Change the power dynamic. Be curious, show a learning or consultative mindset which can elevate you from ‘needing’ the job to someone who can visibly contribute to the organisation. If you’re not sure how to go about this, do some inner work with a career counselor to better understand the value you bring to the workplace and how to package it with more impact.
Reframe any biases. If an employer believes their company extols a “younger culture,” reframe their bias towards “if you embrace innovative thinking, I have XYZ ideas that I believe are worth some exploration. What do you think?”
If they’re concerned that you may be one of the older workers, give examples of projects where you harnessed the power of people’s different experiences. This is to show you can collaborate with a diverse mix of people and be a role model of inclusion, innovation and collaboration.
Network, network, network: In our digital world, it’s easy to forget the value of face-to-face interactions. Get out and meet new people, especially the decision-makers in your field. Attend professional events, introduce yourself to new contacts, and yes, ask for advice. Opportunities come from those you know, so it’s important to keep those connections alive.
Age-related bias is a problem that won’t go away anytime soon, but don’t let it stop you from going after the job or career you want. Age bias exists, just don’t become a victim. You’re not too old; you’re experienced, you’re enthusiastic, and you’re finally pursuing opportunities that matter most to you in the later stages of work.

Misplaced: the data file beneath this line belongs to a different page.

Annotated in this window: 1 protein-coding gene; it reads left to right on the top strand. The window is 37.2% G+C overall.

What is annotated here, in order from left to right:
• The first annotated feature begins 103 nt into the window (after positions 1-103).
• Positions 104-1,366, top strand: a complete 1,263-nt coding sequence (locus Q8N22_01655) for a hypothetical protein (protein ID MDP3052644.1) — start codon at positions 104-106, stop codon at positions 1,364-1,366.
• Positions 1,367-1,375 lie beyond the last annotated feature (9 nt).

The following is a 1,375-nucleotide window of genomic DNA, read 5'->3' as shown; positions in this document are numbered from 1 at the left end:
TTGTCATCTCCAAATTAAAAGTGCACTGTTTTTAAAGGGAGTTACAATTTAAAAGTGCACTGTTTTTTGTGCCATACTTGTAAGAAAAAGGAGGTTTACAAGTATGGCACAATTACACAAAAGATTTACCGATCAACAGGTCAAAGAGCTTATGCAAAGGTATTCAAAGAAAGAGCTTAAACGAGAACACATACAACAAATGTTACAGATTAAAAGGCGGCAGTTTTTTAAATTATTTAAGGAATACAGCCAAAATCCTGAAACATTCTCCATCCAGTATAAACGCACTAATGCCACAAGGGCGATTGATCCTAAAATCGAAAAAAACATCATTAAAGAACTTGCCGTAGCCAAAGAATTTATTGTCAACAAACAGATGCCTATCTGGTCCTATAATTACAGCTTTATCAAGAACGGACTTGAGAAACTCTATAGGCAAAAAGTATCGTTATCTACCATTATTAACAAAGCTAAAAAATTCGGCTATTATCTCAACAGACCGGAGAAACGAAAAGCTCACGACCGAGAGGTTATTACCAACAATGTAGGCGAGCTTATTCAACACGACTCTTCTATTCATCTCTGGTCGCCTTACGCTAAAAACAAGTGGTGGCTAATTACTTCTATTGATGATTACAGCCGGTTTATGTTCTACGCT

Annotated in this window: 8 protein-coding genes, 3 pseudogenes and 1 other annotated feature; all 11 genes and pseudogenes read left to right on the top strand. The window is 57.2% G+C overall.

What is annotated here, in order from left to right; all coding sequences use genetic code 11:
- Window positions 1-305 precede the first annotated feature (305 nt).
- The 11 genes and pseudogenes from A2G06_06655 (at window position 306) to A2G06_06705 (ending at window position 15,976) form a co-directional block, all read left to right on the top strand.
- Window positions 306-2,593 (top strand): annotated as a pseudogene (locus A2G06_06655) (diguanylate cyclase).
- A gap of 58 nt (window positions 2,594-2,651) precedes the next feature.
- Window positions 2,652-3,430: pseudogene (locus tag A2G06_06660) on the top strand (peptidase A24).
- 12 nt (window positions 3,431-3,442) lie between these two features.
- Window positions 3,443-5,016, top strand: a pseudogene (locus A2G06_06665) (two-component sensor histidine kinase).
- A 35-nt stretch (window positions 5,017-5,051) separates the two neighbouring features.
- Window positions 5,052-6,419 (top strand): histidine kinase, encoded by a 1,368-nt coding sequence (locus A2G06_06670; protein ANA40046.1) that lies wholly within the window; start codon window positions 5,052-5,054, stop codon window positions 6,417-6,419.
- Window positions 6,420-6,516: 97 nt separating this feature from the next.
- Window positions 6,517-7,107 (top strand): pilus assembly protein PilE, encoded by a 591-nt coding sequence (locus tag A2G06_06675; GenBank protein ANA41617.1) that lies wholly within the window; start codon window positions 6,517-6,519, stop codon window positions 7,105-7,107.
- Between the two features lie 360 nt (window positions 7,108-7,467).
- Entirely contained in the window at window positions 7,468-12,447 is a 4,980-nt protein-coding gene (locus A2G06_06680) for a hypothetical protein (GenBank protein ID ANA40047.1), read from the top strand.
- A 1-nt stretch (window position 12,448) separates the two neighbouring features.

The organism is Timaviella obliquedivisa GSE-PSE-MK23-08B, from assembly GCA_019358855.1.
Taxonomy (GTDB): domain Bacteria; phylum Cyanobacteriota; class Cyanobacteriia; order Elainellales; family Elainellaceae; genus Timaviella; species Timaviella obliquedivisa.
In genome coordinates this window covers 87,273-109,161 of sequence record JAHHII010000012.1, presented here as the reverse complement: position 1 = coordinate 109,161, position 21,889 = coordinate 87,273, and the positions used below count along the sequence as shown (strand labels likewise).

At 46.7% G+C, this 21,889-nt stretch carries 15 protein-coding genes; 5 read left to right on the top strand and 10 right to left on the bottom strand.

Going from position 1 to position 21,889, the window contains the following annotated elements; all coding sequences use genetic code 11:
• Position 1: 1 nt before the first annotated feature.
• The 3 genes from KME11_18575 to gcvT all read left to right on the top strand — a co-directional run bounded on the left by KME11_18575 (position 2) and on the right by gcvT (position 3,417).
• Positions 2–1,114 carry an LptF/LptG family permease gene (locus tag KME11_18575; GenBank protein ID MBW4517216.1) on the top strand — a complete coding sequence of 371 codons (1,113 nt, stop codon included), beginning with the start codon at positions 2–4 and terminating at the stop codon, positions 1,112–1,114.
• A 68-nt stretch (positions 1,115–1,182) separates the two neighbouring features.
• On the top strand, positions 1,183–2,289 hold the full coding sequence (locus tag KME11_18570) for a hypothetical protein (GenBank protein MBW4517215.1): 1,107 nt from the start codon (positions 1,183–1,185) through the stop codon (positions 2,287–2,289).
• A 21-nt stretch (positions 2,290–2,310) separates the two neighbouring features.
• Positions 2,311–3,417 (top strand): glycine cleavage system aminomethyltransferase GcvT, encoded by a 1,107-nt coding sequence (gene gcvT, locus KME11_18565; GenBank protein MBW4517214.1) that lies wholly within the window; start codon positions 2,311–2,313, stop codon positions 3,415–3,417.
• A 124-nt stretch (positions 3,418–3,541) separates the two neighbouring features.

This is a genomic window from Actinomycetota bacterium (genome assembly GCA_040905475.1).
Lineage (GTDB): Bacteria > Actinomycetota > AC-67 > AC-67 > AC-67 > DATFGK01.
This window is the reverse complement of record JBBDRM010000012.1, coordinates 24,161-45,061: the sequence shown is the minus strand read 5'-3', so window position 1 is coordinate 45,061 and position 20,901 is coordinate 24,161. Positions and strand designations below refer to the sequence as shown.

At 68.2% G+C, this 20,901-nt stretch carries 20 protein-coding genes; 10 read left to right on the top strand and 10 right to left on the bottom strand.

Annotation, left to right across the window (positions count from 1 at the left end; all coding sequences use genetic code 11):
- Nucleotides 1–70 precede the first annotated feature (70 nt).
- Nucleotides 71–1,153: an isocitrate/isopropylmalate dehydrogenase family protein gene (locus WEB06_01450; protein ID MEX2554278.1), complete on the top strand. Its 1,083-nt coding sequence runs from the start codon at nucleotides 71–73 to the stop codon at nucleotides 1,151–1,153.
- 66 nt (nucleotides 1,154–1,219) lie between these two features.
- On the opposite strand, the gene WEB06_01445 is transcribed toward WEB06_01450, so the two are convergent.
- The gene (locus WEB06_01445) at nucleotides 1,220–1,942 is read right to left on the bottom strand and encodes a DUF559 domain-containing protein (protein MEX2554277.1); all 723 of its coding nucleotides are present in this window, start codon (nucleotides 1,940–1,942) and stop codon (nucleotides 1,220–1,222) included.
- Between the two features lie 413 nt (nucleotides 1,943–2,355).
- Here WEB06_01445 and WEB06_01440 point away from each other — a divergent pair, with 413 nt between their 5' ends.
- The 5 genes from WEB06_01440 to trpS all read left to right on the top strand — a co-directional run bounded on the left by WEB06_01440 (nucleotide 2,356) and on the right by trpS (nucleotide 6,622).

That’s exactly what many employers are looking for; employees that understand who they are and what their genius is. We all have it. And at a certain stage of life, we know who we are and what we can deliver.
Looking for what’s next? We’ll help you find it — join Career Extensions wait list for a six week an intensive, reflective, creative, experience. We offer you the space to think and a structured process to uncover what’s next on your career horizon.
Jane Horan, EdD and Rob Delange partner with organizations and individuals to navigate career transitions. Experienced facilitators, coaches, and consultants in every aspect of leadership and career development, and execution. .